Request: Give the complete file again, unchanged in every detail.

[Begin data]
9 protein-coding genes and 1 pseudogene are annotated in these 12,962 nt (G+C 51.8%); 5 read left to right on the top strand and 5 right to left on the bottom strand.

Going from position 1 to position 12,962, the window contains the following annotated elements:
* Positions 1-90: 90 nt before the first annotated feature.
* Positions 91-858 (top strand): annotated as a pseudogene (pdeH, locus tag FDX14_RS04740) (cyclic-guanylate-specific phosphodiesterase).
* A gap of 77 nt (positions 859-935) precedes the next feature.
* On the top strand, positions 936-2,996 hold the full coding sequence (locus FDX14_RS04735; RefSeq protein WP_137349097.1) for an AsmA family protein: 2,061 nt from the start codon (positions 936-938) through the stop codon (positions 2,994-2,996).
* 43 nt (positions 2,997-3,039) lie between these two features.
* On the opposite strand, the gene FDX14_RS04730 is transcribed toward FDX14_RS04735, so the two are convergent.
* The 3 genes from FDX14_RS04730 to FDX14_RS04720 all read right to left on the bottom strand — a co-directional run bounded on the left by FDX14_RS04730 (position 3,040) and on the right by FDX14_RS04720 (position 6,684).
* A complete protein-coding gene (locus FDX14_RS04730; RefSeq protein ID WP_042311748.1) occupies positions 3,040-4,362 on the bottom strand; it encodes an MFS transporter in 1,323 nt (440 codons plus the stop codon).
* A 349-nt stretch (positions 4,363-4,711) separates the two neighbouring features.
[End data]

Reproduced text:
9 protein-coding genes and 1 pseudogene are annotated in these 12,962 nt (G+C 51.8%); 5 read left to right on the top strand and 5 right to left on the bottom strand.

Going from position 1 to position 12,962, the window contains the following annotated elements:
* Positions 1-90: 90 nt before the first annotated feature.
* Positions 91-858 (top strand): annotated as a pseudogene (pdeH, locus tag FDX14_RS04740) (cyclic-guanylate-specific phosphodiesterase).
* A gap of 77 nt (positions 859-935) precedes the next feature.
* On the top strand, positions 936-2,996 hold the full coding sequence (locus FDX14_RS04735; RefSeq protein WP_137349097.1) for an AsmA family protein: 2,061 nt from the start codon (positions 936-938) through the stop codon (positions 2,994-2,996).
* 43 nt (positions 2,997-3,039) lie between these two features.
* On the opposite strand, the gene FDX14_RS04730 is transcribed toward FDX14_RS04735, so the two are convergent.
* The 3 genes from FDX14_RS04730 to FDX14_RS04720 all read right to left on the bottom strand — a co-directional run bounded on the left by FDX14_RS04730 (position 3,040) and on the right by FDX14_RS04720 (position 6,684).
* A complete protein-coding gene (locus FDX14_RS04730; RefSeq protein ID WP_042311748.1) occupies positions 3,040-4,362 on the bottom strand; it encodes an MFS transporter in 1,323 nt (440 codons plus the stop codon).
* A 349-nt stretch (positions 4,363-4,711) separates the two neighbouring features.